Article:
Bentiu, South Sudan: A rape survivor’s distressing tale; women's desperate pleas
At an undisclosed location in South Sudan’s Unity region, a rape survivor narrates her ordeal.
“We were coming back from the town, and on our way, we found people, and these people looted our items. After that, they tied us for eight hours in the bush, and then at 4:00am, they released us,” narrates the 18-year-old mother of two in Nuer language, to a patrol team of the United Nations Mission in South Sudan (UNMISS).
She, together with another woman, helplessly struggled in the hands of their molesters, she says.
Weak and in pain, they were both helped to a non-functioning hospital nearby after being discovered. At the hospital, they did not receive medical attention immediately.
A few weeks have passed since sexual violence attacks on vulnerable civilians in the area came to light.
At the end of November, medical charity, Medecins Sans Frontieres (MSF) announced that it had received the women and young girls – 125 of them initially – at one of its clinics. That number has since risen to over 150.
“We can tell the government that the people who are raping women on the road should be removed from the road, because if they remove them, they will not rape [the women],” recommends the survivor, whose identity has been concealed to protect her.
Following the reports, UNMISS, which has been tasked with protection of civilians as a major part of its mandate, intensified patrols in the areas where the attacks were reported to have taken place.
The confidence-building patrols often-times stop on the roads with members stepping out to speak to some of the people they meet walking long distances to find food.
As a hig- priority task, the Indian and British engineering teams deployed will continue to clear the roads for the next 10 days, and will work from dawn to dusk to meet their deadline. This will allow big tracks to ply the road, which has been dogged by insecurity.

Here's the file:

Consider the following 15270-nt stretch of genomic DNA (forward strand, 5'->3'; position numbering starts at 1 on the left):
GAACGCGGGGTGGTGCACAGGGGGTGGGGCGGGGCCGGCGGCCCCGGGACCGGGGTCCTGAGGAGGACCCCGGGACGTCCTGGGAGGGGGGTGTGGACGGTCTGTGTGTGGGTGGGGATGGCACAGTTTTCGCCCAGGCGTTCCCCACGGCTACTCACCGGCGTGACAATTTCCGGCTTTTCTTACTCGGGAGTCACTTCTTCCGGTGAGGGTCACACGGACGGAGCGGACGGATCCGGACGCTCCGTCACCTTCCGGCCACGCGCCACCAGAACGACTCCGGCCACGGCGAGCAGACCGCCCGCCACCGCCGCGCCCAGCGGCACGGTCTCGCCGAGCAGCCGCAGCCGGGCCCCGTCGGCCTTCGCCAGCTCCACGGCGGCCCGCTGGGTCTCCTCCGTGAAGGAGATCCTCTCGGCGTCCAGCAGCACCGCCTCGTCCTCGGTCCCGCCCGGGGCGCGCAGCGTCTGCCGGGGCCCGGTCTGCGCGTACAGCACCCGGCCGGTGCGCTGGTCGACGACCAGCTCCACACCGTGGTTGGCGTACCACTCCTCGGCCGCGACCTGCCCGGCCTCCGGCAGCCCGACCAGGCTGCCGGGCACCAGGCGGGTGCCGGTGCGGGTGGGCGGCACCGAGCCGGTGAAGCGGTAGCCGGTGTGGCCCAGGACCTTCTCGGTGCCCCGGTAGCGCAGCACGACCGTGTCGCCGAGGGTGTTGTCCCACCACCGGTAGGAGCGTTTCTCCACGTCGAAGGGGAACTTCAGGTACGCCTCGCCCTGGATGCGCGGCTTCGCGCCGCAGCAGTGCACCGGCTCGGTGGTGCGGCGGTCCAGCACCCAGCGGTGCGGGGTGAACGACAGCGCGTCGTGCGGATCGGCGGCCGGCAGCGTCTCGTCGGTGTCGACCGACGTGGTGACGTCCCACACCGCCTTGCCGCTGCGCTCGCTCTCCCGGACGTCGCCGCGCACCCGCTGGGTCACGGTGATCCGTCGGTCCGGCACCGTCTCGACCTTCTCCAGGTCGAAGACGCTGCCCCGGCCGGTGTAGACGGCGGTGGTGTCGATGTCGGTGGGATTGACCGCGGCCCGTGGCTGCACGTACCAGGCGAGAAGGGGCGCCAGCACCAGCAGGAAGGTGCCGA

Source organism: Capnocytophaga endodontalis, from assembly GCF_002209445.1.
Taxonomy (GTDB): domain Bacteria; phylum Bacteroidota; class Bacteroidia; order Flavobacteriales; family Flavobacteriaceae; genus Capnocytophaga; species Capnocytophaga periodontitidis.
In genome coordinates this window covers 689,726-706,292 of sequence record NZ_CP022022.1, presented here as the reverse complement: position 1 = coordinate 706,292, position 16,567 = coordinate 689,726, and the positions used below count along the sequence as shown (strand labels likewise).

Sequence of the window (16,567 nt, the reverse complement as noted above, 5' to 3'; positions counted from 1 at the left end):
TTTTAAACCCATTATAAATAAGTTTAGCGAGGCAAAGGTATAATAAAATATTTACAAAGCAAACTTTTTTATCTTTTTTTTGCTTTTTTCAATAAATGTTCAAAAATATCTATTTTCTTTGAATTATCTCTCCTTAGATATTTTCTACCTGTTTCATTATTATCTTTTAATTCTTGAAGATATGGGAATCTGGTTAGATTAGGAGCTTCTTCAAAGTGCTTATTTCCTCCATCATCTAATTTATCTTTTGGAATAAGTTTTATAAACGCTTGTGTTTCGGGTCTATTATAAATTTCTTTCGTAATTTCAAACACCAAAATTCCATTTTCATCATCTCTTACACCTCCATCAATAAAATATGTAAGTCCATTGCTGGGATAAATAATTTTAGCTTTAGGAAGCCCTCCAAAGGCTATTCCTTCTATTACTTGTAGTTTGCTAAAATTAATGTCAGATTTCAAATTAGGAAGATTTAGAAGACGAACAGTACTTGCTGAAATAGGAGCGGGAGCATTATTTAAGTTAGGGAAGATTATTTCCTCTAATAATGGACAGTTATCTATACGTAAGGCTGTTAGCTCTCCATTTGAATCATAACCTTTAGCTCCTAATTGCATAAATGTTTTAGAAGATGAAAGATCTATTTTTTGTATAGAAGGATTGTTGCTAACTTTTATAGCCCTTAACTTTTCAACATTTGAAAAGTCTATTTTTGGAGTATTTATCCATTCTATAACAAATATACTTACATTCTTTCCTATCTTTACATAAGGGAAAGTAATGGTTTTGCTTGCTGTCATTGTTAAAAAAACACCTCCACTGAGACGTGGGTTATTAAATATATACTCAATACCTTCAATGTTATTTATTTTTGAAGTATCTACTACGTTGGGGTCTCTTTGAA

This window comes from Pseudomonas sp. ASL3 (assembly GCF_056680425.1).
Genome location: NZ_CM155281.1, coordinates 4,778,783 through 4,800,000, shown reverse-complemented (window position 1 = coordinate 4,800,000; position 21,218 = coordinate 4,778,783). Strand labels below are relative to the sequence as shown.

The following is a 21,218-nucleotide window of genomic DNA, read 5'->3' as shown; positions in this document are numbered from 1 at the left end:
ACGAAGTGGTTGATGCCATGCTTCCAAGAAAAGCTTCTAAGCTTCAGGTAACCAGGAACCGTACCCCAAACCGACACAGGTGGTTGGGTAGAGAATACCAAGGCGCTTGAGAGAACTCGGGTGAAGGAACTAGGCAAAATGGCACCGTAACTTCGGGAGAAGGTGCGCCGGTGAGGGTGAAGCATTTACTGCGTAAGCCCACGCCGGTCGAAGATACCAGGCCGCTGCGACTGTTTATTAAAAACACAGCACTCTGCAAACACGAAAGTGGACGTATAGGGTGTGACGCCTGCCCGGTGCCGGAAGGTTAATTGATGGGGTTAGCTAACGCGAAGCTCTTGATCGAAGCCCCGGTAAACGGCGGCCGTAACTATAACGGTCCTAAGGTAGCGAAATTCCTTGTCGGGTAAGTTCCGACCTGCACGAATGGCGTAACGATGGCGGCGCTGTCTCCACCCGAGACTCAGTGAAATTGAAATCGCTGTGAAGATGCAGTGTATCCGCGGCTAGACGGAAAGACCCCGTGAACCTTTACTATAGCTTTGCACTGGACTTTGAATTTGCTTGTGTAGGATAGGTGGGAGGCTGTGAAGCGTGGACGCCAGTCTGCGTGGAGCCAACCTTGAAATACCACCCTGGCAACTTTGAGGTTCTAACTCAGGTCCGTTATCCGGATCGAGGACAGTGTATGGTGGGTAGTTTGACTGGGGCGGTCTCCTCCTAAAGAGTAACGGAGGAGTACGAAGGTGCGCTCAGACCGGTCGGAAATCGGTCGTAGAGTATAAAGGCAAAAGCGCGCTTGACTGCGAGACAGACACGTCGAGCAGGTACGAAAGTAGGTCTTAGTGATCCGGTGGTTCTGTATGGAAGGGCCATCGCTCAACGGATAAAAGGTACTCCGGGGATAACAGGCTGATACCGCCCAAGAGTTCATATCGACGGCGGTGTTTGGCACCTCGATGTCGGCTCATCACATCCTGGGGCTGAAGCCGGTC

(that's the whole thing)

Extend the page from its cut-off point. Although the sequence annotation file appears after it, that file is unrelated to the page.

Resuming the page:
“The scope of our work includes widening of the road, clearing of the trees – the undergrowth, and making this road passable for the big tracks for the World Food Programme,” says Prana Vauni, commander of the Indian Horizontal Mobility Engineering Company Task Force.
“Our engagement also involves talking to the government,” says patrol team leader and Protection of Civilians Advisor, Norbert Niyodusenga. “Engaging with the government and reminding them of their responsibility,” he underlines.
For the teams on the patrol, some of the stories from the women are shocking and disturbing, but there is hope that continued presence of UN peacekeepers in the area will deter criminal elements from attacking and looting from women.
In Bentiu town, women who have often walked the dangerous road to get food highlight their challenges.
“Now with the current situation we are not cultivating, we are not producing food, we are depending on the United Nations,” says Roda Chol. “And when we try to go to the town to bring food, people attack us on the way,” she recounts.
Because of their precarious situation, the women have been thinking hard about a way out. They share suggestions of possible measures that could be instituted.
“Those who live in Bentiu they should receive [aid] in Bentiu; those who live in Nhialdu should receive their food in Nhialdu, or the road should be repaired, so that people can move normally, because last time when there was a good road between Nhialdu and Bentiu, people were moving freely,” says Nyasukar Nor.